Though, as we have said, the benefit of individual saints is a small matter in comparison of the honor that accrues to God; yet, if viewed in its full extent, it is of no light moment. We have spoken of love as being exercised in a way to refresh the souls of the saints. And let me ask, whether, if at any time we have visited a person in deep affliction, and mingled our tears with his, and labored with tender and self-denying services for his good, we have not seen, as it were, a load taken off his mind, and his sorrow turned into joy? Have not persons so comforted looked up to God with grateful adoration for the blessings bestowed? Have not their friends and attendants, too, been often filled with admiration of the persons manifesting these dispositions; and been constrained to cry out, "Behold, how these Christians love one another!" There is no knowing where the benefit arising from these efforts stops, or to how many one single exercise of love may reach. In this view, then, this blessed principle commends itself to us, and should fill with joy and comfort every one who beholds it in active operation.
4. What an evidence it gave of substantial piety in him who possessed it.
Almsgiving affords no criterion for piety; nor do the common offices of love. But love to the saints for Christ's sake, is both to the person himself, and to all who behold him, a decided evidence that he is born of God. To himself, I say, it is an evidence: for it is said, "We know that we have passed from death unto life, because we love the brethren." And again, "Let us not love in word or in tongue, but in deed and in truth: and hereby we know that we are of the truth, and shall assure our hearts before him." Nor is it a less clear evidence to others: for our Lord has said, "By this shall all men know that you are my disciples, if you have love one to another." Say then, was there not occasion for joy in the Apostle's mind, when the piety of his friend stood so confessed, that it was impossible for any one to entertain a doubt of it? Yes: and wherever we behold similar fruits of faith, we do, and will, rejoice.
Let me now improve the subject,
1. In a way of thankful acknowledgment.
I bless God that the commendation given to Philemon is justly applicable to many of you: to you especially, who are engaged in visiting the sick, instructing the ignorant, comforting the afflicted, and relieving the necessitous. I can bear witness that your efforts have been crowned with success, not only in refreshing the affections of the saints, but in awakening also and saving the souls of sinners. Yes, 'brother; yes, sister; I have much joy and consolation in the grace exercised by you, and in the good effected by you. May God recompense it into your bosom an hundred-fold! To you, also, who have contributed to aid the society with your funds, an acknowledgment is justly due: and I trust that your liberality on the present occasion will afford me fresh ground for joy and gratitude. Yet, I must not let my gratitude terminate altogether on you; but must rather view God himself in you; and give glory to Him, "from whom alone comes every good and perfect gift.' "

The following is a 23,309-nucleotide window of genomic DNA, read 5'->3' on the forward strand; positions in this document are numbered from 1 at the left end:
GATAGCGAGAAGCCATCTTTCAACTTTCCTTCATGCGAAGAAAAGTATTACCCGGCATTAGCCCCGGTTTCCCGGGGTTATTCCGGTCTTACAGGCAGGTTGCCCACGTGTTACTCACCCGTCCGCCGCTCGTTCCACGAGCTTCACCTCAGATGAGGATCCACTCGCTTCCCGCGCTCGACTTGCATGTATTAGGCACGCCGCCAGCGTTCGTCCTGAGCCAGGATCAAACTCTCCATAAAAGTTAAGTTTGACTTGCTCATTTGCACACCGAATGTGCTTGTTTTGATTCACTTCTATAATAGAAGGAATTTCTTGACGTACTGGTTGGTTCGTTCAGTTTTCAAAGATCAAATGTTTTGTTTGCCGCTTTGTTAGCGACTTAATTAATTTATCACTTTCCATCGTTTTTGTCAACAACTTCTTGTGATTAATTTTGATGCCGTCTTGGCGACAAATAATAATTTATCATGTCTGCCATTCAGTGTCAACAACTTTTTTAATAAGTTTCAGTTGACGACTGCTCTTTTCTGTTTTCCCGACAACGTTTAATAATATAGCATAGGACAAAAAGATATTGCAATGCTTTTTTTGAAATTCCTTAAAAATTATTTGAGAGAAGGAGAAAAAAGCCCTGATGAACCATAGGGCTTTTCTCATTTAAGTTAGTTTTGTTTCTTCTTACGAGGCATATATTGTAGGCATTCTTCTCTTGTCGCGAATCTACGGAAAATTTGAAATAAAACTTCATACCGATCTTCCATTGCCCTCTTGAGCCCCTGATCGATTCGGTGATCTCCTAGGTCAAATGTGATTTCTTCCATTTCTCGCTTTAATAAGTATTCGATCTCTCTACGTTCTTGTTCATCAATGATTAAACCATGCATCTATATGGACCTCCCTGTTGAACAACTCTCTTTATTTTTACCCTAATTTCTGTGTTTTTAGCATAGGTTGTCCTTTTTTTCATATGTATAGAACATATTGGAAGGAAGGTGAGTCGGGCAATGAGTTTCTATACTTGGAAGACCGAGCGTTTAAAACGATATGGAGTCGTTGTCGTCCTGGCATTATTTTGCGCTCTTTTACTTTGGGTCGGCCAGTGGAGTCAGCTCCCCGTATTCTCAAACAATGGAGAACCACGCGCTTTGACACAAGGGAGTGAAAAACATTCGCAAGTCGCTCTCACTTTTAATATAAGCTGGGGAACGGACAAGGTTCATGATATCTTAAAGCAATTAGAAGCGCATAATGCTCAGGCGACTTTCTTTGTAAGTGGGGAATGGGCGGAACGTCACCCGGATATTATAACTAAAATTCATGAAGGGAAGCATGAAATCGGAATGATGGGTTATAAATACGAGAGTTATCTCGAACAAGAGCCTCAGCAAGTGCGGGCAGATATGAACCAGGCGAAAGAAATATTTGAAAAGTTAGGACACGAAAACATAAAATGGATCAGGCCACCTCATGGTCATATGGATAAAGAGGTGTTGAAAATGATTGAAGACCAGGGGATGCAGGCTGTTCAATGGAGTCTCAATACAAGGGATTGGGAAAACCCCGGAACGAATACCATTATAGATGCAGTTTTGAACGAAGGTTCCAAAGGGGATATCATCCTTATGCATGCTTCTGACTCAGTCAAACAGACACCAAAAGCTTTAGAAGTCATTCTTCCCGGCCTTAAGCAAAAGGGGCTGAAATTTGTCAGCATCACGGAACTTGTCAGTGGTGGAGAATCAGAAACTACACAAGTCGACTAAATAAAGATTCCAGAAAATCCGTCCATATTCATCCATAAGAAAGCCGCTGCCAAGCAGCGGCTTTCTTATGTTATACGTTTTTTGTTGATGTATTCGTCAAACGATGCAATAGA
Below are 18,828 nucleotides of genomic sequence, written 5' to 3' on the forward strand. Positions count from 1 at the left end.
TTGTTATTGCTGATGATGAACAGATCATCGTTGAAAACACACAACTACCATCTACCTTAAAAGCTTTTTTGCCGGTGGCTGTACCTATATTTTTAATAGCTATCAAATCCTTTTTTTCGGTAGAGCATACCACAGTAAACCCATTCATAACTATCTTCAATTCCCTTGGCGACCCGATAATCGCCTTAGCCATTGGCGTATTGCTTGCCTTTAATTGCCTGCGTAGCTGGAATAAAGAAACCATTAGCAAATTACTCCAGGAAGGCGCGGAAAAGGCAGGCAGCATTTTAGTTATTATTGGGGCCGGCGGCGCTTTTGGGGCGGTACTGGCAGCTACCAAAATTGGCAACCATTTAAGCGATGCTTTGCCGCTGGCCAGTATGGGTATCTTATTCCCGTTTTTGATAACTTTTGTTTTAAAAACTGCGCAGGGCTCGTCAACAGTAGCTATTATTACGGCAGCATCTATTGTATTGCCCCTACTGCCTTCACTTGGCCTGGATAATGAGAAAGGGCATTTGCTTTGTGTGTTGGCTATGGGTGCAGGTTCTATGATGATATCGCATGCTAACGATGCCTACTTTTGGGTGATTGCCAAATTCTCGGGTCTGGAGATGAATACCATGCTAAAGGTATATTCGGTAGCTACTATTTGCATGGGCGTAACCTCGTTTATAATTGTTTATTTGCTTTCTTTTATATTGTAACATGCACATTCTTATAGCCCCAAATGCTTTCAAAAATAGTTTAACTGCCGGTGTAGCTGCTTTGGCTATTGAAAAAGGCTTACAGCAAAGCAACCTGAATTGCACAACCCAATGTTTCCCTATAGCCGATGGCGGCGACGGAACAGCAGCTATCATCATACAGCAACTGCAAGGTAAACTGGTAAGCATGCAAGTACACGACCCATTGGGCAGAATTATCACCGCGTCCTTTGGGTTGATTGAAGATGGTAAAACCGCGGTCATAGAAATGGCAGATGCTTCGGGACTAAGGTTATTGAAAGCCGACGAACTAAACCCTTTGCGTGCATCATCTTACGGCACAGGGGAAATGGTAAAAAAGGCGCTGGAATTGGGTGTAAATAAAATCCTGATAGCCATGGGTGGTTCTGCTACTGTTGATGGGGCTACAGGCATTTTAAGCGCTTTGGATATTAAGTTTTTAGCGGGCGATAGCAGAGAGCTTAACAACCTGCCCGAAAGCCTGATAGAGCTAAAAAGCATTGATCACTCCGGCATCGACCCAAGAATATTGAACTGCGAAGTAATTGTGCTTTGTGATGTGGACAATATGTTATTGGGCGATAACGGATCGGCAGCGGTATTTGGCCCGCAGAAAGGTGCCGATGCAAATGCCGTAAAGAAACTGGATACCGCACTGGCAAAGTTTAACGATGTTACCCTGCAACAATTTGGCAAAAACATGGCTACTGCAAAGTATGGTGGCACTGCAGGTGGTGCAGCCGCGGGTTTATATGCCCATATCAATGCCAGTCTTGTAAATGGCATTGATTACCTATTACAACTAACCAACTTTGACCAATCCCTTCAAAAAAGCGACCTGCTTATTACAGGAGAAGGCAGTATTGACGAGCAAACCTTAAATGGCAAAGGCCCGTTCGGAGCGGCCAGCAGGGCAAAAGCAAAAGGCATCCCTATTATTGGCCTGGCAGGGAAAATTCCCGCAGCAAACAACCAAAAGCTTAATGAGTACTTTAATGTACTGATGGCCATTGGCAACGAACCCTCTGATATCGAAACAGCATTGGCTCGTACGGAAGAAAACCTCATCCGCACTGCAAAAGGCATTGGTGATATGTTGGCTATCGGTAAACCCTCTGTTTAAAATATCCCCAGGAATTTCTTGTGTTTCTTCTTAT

2. In a way of affectionate exhortation.
Let none of you rest in any attainment. The Apostle commended his Thessalonian converts, because "their faith and love grew exceedingly." Let me have similar ground of joy in you. You have received of us how you ought to walk and to please God, and have "made your profiting to appear," but "we beseech you, brethren, to abound more and more." Endeavor to honor God more; to adorn the Gospel more; to diffuse richer benefits among the saints; and to give more abundant evidence of your piety to all around you. So shall you be approved of your God, both now and in the eternal world: for "he is not unrighteous to forget your work and labor of love, which you have showed towards his name, in that you have ministered unto the saints, and do minister. And we desire that every one of you do show the same diligence to the full assurance of hope unto the end."
The Efficacy of the Gospel
Philemon 10, 11. I beseech you for my son Onesimus, whom I have begotten in my bonds: which in time past was to you unprofitable, but now profitable to you and to me.
THE inspired volume certainly differs in many respects from what we might have expected. We should have supposed, that it would contain only such things as could not be known except by revelation. But, behold, here is a letter, written to a single individual, on a subject which might occur at any time or place; a letter, containing no particular point of doctrine, but simply requesting a master to receive with kindness an offending, but repentant, slave. It should seem strange, I say, that such an epistle should be dictated by inspiration, and be preserved for the edification of the Church to the end of time. But so it is: and an attentive consideration of its contents will soon convince us, that it is worthy of its Divine Author. We must never forget, that the Word of God is intended to regulate our spirit and conduct in every situation and relation of life: and, in this view, the epistle before us possesses a transcendent excellency: for, though it does not state particularly any of the doctrines of the Gospel, it does show us in a very impressive manner,